Moving Forward When You’re Stuck Looking Behind You

How do you move forward creatively when you feel like you’re stuck looking back?

In the last couple of weeks I have been re-reading the collaborative epistolary novel, Post Marked: Piper’s Reach, I wrote with Jodi Cleghorn between January 2012 and April 2013. 

The novel has been thoroughly edited and we are now at the place of writing the synopsis. Late last year we began the process but due to a range of metaphysical circumstances it had been put on hold. 

For me, because I cannot speak on behalf of Jodi, the latter half of last year burned me out creatively. The pressure of my job (high school English teacher) and other external pressures saw me roll into January hoping for a recovery. But it never happened.

Putting this out there and waving it around with abandon: Writing a synopsis sucks.

It’s the Pit Of Despair from The Princess Bride coupled with the Pit of the Almighty Sarlac from Star Wars topped off by The Buzz Cut from Wayne’s World (Boy, it really does suck). As we wrote it, we felt the summary sucking the life away from the narrative we had created.

On top of the synopsis situation, other projects lay scattered like discarded underpants and it was killing me that they were unfinished. My sense of self in regard to my creativity and writing had disintegrated. I doubted my writing skills and wondered if it was worth continuing. Doubt is insidious, and lethal, to a creative life. 

But I am not one to go quietly into the night for a bag of doughnuts and never return. I used February and Post It Note Poetry to begin the rebuilding process. I gave myself permission to put projects on hold, think them through again.

Now that it is March, I returned to the first project on the list: the Post Marked: Piper’s Reach synopsis. I opened up the final document and began reading, familiarising myself with the story again. It was nice to come at it again with new and fresh eyes, delving into other aspects of the characters again and their development, marking up plot points and knowing I’ll probably cry at the end. Again. (And, yes, I did cry).

While doing this I went back to other pieces written in the Piper’s Reach world. The stories precede the events of the novel in that they are about the lives of Jude and Ella-Louise in their youth and in their adult life. They were done as an indulgent exploration of our characters from different perspectives (letters have a very limited frame of reference when writing).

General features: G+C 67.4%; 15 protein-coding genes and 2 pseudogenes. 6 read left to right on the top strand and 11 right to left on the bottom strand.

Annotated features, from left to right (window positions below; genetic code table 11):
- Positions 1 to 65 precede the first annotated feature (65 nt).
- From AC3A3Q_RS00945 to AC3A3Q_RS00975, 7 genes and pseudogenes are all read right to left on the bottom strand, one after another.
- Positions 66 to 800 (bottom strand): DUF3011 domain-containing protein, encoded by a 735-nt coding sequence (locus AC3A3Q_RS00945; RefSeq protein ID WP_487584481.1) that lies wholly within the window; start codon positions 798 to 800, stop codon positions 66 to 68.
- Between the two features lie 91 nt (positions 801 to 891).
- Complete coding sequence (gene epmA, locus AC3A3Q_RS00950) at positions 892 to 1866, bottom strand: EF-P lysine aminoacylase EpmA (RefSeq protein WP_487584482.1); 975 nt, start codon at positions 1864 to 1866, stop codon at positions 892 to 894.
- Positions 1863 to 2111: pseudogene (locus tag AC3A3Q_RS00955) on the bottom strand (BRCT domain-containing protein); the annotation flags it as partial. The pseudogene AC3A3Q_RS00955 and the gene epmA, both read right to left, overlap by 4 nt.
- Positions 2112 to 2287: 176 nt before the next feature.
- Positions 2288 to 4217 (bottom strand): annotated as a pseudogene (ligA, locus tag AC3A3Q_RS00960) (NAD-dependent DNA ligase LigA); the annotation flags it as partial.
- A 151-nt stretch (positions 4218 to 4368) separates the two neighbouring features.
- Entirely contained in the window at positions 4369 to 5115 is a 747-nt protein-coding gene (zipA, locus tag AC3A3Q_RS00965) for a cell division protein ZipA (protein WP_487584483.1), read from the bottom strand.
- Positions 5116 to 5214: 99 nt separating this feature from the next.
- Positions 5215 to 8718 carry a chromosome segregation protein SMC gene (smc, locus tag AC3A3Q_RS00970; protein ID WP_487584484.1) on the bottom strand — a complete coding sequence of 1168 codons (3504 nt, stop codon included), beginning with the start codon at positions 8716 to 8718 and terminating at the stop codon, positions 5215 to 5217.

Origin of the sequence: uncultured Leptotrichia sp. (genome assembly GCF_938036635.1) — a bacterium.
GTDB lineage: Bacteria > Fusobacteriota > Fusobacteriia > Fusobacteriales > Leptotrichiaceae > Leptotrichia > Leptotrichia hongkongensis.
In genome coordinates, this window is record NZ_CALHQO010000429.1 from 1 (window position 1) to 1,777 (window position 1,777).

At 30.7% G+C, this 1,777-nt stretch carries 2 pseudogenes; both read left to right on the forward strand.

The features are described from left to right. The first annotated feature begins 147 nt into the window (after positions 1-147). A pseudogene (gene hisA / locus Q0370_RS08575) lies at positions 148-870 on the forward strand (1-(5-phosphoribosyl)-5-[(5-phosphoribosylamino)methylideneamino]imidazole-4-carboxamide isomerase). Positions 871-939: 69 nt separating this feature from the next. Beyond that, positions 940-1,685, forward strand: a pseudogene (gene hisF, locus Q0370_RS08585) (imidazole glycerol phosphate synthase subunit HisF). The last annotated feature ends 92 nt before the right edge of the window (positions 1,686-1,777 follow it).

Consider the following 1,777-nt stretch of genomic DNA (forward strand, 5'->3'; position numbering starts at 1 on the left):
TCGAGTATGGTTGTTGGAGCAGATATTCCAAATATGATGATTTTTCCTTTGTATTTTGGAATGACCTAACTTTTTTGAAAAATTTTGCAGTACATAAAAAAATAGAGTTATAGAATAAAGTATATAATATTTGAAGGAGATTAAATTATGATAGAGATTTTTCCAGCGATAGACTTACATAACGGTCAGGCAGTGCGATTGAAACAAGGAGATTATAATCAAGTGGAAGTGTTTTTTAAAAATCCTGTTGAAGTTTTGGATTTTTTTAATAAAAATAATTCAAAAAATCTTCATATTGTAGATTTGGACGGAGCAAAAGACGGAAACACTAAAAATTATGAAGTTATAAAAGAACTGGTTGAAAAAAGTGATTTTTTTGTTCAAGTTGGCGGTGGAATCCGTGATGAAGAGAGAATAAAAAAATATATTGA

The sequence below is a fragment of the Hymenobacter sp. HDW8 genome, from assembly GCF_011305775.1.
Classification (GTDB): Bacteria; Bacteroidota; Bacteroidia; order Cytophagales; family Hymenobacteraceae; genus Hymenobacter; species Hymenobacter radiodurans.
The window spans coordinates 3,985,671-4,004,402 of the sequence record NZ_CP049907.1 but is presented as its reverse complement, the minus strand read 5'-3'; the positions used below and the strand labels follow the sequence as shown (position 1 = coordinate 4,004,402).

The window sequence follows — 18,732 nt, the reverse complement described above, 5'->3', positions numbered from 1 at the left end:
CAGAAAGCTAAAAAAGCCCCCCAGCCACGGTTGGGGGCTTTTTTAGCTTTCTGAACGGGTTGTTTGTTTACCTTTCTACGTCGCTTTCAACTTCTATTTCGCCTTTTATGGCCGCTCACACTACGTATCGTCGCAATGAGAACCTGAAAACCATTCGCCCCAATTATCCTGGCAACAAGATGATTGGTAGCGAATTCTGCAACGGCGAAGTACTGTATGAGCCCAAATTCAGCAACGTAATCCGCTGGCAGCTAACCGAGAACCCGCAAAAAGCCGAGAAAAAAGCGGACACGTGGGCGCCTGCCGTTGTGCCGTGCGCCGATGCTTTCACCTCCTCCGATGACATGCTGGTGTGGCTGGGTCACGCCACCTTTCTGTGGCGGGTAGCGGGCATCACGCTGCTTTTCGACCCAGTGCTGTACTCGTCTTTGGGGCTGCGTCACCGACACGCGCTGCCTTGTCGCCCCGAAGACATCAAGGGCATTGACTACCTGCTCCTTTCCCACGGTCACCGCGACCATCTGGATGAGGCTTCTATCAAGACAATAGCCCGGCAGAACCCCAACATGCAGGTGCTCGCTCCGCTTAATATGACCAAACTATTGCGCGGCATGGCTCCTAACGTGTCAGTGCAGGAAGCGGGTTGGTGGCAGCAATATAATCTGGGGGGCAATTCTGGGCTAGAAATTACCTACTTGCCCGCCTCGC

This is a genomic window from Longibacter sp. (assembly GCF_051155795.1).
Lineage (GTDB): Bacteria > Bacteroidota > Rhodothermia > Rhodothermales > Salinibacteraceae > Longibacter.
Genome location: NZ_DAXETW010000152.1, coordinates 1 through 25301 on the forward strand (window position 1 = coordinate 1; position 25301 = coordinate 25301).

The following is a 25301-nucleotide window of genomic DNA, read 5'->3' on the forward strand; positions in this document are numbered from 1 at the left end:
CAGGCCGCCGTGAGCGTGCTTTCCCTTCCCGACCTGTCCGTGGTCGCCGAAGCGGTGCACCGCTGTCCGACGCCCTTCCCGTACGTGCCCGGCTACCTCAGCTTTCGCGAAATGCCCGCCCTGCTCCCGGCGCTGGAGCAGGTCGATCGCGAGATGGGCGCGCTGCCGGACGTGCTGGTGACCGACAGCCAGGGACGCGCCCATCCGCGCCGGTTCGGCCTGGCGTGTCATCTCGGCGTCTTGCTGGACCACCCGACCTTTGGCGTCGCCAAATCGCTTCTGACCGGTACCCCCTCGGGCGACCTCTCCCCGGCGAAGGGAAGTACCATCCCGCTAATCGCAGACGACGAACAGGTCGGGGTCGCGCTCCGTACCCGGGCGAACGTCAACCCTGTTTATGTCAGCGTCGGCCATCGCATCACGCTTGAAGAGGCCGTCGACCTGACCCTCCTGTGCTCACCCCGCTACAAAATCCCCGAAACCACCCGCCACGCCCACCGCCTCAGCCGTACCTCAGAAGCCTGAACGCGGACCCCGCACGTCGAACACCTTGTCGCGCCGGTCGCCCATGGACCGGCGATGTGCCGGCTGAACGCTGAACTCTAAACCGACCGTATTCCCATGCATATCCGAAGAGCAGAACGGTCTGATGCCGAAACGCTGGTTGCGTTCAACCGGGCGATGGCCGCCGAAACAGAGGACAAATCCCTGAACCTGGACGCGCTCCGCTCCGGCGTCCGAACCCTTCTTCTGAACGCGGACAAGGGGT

The first is the Christmas Special Jodi and I wrote at the end of 2012. It recounts the events of the Surf Club Christmas party (mentioned in the novel) when Jude and Ella-Louise were in Year 11 (their second last year of high school). It introduces the main characters from a different perspective as each character had the opportunity to speak in their own voice, not limited to the first person recounting of Jude or Ella-Louise. You can read the Christmas Special here.

The second story is from Jodi. “What I Left To Forget” tells the story of Charlotte MacKay and Jake de Britto and is told from the 3rd person, a departure from the narrow focus of a personal letter.

I wrote a companion piece to it, which precedes it chronologically, but was written after a comment I left on Jodi’s blog where I riffed an idea. Jodi dared me to write a romance from the perspective of Jake. The resultant piece was The Photographer’s Concerto.

Any of the pieces can be read without knowledge of Piper’s Reach, and you can read the first letter from Ella-Louise here.

How did this help me move forward? 

Up until the reread, I doubted I could write well again. I hated what scrawl occupied my notebooks. Even when writing Post It Note poetry I felt hesitant and uncertain.

By going back into the past, I could see the progression of my writing skills. What I wrote 3 years ago is still good. Sometimes I wonder if it was really me who wrote the passage. It has been an encouragement to see that I can write. I am proud of those stories, the world that was created. Yes, it’s hard work, but rewarding when you see readers gain a connection. That was one of the most rewarding aspects of writing “Piper’s Reach” and releasing a letter a week to our small, but faithful, following who shared their love of the series and the characters.

Taking pause to reflect has allowed me to refocus my creativity and move forward.

If you’re stuck, unsure of the direction, pause, reflect, give yourself permission to stop for a time and look back as a way of seeing progression. It may help you move forward. 

Are you stuck? Feeling like momentum has stopped? Would looking back work for you to help you move forward?

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4 responses to “Moving Forward When You’re Stuck Looking Behind You

  1. Stepping back is an important part of producing any kind of final product. Personally, I like to give everything I think I like to share a few weeks to marinate. Less time and I am not far enough away from the piece to answer the questions “Do I like how this came out? Do I really want to share this?” Thanks for sharing!

    • Distance provides an objective point to reference your own work. And it’s good to see how you’ve developed.

  2. I feel like I got stuck recently, and I’m not sure how to get out of it. I’ve tried taking a break, and it just made me feel guilty, so I’m trying to expose myself to different genres in a hope that I’ll find something new to say in the process.

    • Like you, I feel guilty if I take a break, leaving half finished projects languishing but it’s what I’ve had to do. I wonder if there is the need to refuel creatively through reading or watching movies, art and drawing etc that can also help move forward. I’m still a novice at all this too and finding my way through the lanes and by-ways, even though the path has been forged by others.

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